Posted by: Stevie D | July 11, 2012

Vila Cha.

As usual, we set off without any clear idea of where we would end the day,but just a rough plan of an area we would like to visit. More exacting decisions are usual taken within a couple of hours of finally stopping. This is how it was with Vila Cha. Neither of us had been to North West Portugal before and the coast north of Porto appealed to us both. We saw the site at Vila Cha in our guide book. Nice and cheap and patronised mainly by the Portuguese themselves, this seemed the ideal place to draw our sojourne in Portugal to a close.When we arrived, we found a small, seaside fishing village, seemingly untouched by the pressures of international tourism. No multi-storey hotels, no tacky gift shops and bars. Very little English spoken outside the campsite. Just the way we like it.

The streets were cobbled in all the local towns.

The campsite was perfect. Clean facilities and mega cheap. Also, after many weeks camping in the heat of the south, it was great to have real grass under our feet again.

Real grass on a campsite for the first time in nearly three months.

When we ventured down to the sea, we found a fine, but, in places, rocky beach. The cooling Atlantic breeze kept temperatures down from the high 30’s we were used to having, to a palatable high 20’s.All in all, perfect.

The beach at Vila Cha.

A town of real Portuguese charm. Such a great find.

Next day, we set off up the coast to explore. First place was Vila do Conde, a bustling town with a long main street which the main through route passed along. Unfortunately, there must have been a fiesta or something going on as the dreaded ‘Desvio'(Diversion) signs were out and consequently, we got lost.

We emerged in the town of Povoa de Varzim, a mass of tiny cobbled streets and a huge beach backed by beautiful dunes. We could easily have spent the day there.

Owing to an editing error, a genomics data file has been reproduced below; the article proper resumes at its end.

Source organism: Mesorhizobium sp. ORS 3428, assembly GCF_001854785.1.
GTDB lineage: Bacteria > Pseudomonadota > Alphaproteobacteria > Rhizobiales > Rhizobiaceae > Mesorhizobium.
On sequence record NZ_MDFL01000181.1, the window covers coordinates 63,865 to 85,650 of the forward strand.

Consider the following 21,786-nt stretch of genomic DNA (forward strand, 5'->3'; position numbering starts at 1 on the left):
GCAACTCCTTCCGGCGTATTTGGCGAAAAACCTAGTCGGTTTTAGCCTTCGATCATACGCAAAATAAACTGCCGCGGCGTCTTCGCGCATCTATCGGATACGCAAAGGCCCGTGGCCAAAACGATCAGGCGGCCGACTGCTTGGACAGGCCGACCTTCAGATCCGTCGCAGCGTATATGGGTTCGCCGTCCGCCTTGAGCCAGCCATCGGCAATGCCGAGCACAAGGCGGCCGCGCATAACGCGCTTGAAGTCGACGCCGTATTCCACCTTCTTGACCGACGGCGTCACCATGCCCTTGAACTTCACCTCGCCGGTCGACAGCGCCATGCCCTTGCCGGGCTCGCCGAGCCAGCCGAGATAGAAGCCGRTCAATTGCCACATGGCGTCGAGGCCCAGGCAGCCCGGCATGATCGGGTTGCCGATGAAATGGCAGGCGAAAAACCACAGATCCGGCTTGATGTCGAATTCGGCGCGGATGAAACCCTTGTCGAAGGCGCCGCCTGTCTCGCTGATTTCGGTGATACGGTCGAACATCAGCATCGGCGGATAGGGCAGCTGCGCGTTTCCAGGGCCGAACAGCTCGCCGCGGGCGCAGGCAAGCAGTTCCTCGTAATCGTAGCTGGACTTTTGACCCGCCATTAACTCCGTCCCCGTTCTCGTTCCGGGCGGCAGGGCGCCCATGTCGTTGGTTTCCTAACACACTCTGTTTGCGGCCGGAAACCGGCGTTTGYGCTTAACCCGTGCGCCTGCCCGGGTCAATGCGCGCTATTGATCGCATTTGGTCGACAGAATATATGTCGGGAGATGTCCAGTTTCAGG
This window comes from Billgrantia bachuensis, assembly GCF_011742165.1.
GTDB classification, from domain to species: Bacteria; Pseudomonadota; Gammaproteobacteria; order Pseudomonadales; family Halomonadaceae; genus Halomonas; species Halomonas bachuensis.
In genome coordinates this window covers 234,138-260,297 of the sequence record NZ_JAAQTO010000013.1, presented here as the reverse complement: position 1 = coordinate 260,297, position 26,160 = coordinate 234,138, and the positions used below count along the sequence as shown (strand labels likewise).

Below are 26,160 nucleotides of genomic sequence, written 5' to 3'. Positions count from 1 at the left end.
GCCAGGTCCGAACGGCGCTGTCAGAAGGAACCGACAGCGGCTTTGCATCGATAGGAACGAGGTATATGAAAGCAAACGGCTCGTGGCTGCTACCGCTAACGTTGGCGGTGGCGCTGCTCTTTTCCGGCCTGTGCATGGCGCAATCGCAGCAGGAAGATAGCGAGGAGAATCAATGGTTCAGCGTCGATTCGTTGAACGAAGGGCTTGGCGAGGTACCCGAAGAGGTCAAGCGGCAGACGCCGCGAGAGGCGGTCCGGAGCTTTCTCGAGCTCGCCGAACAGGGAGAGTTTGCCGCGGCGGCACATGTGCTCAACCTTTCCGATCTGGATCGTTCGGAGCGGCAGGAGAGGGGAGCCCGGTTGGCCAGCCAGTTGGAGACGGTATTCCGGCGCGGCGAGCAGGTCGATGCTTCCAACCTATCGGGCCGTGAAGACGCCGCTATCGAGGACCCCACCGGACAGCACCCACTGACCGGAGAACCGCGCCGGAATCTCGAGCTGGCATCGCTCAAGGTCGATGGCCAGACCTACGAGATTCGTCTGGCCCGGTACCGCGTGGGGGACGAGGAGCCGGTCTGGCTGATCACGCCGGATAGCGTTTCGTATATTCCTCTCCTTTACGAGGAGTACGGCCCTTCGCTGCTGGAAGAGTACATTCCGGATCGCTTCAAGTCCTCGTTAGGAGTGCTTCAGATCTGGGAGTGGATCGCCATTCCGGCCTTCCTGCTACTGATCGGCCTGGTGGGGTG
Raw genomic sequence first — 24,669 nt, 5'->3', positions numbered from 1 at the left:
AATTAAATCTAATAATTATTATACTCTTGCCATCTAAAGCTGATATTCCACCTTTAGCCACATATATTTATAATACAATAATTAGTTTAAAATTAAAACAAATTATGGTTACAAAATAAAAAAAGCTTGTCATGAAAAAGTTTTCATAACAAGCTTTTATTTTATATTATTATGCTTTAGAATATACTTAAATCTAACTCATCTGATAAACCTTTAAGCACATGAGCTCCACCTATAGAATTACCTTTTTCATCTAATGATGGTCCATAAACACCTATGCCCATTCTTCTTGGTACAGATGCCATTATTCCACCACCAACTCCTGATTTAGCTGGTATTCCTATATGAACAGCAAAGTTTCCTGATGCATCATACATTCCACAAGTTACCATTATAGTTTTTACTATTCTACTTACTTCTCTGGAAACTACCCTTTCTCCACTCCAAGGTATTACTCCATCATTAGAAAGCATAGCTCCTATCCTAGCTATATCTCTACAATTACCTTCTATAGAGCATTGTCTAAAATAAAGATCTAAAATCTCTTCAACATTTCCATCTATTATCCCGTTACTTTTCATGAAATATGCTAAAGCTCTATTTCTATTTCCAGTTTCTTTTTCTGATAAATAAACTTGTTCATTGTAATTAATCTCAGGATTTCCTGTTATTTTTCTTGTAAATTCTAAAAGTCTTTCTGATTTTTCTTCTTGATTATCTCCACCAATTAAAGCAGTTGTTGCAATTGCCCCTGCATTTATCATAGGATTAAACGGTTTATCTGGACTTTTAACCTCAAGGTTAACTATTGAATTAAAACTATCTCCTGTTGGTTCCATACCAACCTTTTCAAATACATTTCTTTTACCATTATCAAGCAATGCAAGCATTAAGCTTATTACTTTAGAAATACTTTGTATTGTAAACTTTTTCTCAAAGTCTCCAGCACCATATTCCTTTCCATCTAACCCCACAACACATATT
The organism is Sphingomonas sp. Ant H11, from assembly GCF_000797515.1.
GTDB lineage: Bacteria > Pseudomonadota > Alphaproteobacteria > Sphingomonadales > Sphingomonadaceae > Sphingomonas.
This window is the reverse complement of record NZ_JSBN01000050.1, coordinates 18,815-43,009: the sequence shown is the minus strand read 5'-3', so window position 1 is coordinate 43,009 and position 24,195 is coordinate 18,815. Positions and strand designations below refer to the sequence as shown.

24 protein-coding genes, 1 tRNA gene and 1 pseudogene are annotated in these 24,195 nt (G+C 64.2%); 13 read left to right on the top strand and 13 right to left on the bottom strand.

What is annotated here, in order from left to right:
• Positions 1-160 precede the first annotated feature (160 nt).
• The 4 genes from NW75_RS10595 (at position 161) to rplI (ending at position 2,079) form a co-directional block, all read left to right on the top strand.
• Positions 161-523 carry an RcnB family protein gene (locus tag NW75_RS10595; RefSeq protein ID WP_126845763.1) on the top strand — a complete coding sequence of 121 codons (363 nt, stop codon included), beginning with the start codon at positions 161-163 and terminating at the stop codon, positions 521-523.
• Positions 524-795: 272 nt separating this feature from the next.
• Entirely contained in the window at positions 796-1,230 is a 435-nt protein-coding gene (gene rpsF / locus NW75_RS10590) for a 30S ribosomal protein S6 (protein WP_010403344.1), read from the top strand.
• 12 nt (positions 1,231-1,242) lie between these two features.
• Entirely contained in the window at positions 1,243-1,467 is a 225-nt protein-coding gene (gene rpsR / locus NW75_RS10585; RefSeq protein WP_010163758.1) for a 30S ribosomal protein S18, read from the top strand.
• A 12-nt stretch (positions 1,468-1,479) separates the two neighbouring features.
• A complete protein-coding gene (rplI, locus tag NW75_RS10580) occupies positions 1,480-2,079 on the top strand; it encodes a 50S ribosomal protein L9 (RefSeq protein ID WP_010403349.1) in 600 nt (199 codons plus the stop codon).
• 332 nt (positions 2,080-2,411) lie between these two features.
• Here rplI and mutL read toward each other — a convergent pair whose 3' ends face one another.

Huge empty beach with a cool Atlantic breeze.

From the same spot, looking the other way.

The sands were virtually deserted, even on this Sunday afternoon.

We pressed on though, through Esposende along a busy road filled with stalls selling freshly picked fruit and vegetables and everything from a full-on, and very busy market, to a Brass Band marching down the street. Finally, we arrived at Viana do Castelo, a lovely town at the mouth of the Rio Lima.

We spent an hour strolling by the river and marina in the warm sun before setting off back.

Entering Viana do Castelo.

A lovely place to visit on a sleepy Sunday afternoon.

Just put this in for my rain-soaked friends back home.There is sunshine in the world guys.

A couple of days later, we rode down to what has become one of Jayneys favorite cities, alongside Barcelona and Prague. More on that real soon.




  1. Awesome, maybe I should learn to ride a bike…

    • Trouble is, it gets in your blood.

  2. Looks beautiful and peaceful and warm, enjoy. Its still raining here!!

    • Thanks Ian. I hear they had floods in my home village a couple of days ago. Grim.

  3. Can’t wait to see what Jayney’s favorite city! It’s hard to imagine that you all would come across something even better than you’ve already seen. It seems like the weather’s really been cooperating with you!

    • You won’t have to wait long Shadowrun.
      As for the weather, that situation can change. 😦

  4. prada 財布 値段

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